This article, on Contractor Downtime, was sent to us by Paranoid Pete.
Dull Contracting Periods
One aspect of IT contracting that no one mentions is that there are periods, if not complete contracts, where you have nothing, zilch, nada, rien to do.
Most of the time, of course, you are busy, but these quiet periods do creep in for a variety of reasons. Perhaps the project is going into a different phase which may not start for another week or so.
Maybe system testing or post project implementation doesn‘t supply the volume of problems expected.
In my experience, most managers don‘t really care if you‘re idle as it‘s often a sign of things going well. They will want to keep you around for safety‘s sake or because a large team makes them look good.
Inform Team Leader
Obviously, you should inform your team leader that you‘ve nothing to do. However, you don‘t want to get stuck with something for the sake of it like tidying up cupboards.
Therefore it‘s best when you have a couple of hours to finish your task, to say that soon you‘ll have no work on.
The team leader will register this but forget about it after the couple of hours are up unless he or she has something important that they need you to complete. You‘ll have covered yourself in pointing the situation out but you won‘t get any rubbish work.
There are lots of things not to do when you‘re idle. Basically, you shouldn‘t hinder anyone else who‘s busy. Don‘t:-
- chat all day.
- cheat on your time.
- read the paper.
- play computer games.
- disappear to other parts of the building.
- spend all day on the Internet although it‘s permissible to check out ITContractor.com every now and then.
- go to the pub every lunchtime!
What should you do?
If you genuinely can‘t find any proper work to do, then you should at least make it look like you are working. Your manager will not like the big boss seeing his or her staff not occupied. The big boss might even wonder why he employed you if you‘re not contributing.
In the pre-PC days, which were only twelve or so years ago, not being busy was awful. I had a support contract where there were never any problems. I told the manager that I had nothing to do.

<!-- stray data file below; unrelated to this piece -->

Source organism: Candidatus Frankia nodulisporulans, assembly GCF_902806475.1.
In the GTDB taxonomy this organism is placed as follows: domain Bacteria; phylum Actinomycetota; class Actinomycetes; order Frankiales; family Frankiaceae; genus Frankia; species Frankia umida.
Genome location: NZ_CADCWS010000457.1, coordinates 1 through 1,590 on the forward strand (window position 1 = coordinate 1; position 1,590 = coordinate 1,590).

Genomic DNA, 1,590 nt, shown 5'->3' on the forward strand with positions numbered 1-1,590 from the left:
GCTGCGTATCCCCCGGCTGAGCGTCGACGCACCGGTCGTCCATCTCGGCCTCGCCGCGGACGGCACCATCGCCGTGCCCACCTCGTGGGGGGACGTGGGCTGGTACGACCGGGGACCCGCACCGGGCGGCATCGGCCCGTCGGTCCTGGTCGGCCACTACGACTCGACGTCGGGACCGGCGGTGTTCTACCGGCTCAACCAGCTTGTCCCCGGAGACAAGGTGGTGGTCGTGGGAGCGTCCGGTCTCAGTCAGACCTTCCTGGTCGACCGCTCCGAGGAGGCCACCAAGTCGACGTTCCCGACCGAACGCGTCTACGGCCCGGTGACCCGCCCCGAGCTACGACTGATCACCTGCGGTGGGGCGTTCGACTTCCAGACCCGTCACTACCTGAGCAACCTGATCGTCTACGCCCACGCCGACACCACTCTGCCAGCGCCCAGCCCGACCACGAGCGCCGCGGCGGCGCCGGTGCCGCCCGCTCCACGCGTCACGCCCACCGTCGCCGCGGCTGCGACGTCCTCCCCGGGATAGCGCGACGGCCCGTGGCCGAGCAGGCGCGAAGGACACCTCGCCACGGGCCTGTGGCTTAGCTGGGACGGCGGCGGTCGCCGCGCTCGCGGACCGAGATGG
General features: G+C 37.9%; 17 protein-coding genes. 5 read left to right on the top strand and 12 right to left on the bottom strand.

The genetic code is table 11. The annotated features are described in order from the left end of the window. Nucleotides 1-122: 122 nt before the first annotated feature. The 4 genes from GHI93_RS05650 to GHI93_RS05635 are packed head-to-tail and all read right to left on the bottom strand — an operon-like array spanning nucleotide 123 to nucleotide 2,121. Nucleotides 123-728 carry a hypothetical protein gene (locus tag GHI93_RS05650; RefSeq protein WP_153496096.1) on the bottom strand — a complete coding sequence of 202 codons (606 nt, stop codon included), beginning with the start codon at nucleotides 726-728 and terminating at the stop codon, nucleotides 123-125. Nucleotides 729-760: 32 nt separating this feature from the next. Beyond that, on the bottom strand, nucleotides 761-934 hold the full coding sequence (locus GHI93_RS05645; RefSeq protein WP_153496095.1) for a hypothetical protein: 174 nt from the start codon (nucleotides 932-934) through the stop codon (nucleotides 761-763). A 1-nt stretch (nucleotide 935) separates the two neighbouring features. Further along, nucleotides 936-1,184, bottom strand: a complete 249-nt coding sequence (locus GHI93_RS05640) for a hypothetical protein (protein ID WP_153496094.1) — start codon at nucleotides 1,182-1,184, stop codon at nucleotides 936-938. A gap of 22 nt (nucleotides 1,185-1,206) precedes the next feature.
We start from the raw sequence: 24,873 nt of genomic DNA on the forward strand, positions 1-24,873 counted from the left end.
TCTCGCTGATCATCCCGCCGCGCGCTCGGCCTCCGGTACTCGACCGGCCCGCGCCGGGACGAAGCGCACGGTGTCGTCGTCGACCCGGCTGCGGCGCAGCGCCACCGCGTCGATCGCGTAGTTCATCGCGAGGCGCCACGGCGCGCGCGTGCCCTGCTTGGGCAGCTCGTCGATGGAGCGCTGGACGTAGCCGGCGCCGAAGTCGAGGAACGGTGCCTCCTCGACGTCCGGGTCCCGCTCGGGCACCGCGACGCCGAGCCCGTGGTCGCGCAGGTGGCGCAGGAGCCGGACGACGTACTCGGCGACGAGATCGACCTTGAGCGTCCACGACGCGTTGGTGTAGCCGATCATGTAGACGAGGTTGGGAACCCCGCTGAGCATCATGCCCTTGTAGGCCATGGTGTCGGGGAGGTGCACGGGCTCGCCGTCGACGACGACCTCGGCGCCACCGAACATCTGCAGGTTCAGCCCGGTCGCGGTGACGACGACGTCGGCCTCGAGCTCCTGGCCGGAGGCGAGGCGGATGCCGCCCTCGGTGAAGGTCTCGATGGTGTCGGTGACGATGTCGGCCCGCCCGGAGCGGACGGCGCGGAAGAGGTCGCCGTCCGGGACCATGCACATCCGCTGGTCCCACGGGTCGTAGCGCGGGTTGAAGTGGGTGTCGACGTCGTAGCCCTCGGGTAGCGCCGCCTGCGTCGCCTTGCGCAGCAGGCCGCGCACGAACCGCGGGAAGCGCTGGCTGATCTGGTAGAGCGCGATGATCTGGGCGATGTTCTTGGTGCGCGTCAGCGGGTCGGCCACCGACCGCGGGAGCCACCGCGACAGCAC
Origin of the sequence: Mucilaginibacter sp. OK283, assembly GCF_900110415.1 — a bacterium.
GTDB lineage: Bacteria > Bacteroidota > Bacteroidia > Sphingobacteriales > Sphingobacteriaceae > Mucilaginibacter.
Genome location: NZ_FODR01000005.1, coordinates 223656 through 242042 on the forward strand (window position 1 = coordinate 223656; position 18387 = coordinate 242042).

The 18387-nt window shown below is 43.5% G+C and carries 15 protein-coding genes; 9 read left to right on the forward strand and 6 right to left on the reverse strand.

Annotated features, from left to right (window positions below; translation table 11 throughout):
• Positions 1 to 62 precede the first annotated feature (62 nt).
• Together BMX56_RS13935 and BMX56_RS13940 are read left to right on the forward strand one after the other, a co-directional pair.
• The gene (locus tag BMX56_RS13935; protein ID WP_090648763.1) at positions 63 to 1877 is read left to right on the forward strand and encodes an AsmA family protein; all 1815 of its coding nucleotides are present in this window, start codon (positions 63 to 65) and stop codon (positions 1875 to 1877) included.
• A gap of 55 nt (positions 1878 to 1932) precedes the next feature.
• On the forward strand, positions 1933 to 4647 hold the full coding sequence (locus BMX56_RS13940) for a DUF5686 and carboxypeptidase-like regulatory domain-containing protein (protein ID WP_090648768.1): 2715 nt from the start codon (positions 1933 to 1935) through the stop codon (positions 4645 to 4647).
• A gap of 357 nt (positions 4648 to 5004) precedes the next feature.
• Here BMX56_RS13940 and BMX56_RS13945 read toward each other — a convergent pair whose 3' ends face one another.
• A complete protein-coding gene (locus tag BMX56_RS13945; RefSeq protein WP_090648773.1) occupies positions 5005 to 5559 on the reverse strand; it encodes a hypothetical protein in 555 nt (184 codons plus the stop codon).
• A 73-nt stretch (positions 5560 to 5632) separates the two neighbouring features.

His answer was ‘˜Great – This means the system‘s working fine‘. I was literally on the point of getting an ulcer through screaming boredom but managed to find another contract instead.
Nowadays, the best idea is to learn new skills. Bring in that textbook that you haven‘t looked at. Explore the latest version of whatever software is your speciality.
Check what other stuff is installed that might be useful to you in future contracts. Study for interviews even if there‘s none coming up. This time is never wasted.
After all this, you could sort out your own personal paperwork as long as it‘s not too obvious, especially if it involves spreadsheets or whatever on your PC. This may not take long though.
By now you are probably fed up. More creativity is now called for.
Possibly you should look at what Gerry (who runs this site) might do. In the Grand Old Days of the 1980‘s, he had a system for playing cricket based on the values of hexadecimal characters in Cobol dumps.
All that anyone ever saw was him poring over a large listing and scribbling furiously.
Now if you‘re that desperate, get another contract!
Handle your downtime with care.
Editor‘s Note:- Any mention of what Gerry used to do in the eighties is alleged, and as Paranoid Pete has consumed very large quantities of alcohol since then, he may have befuddled memories of the period.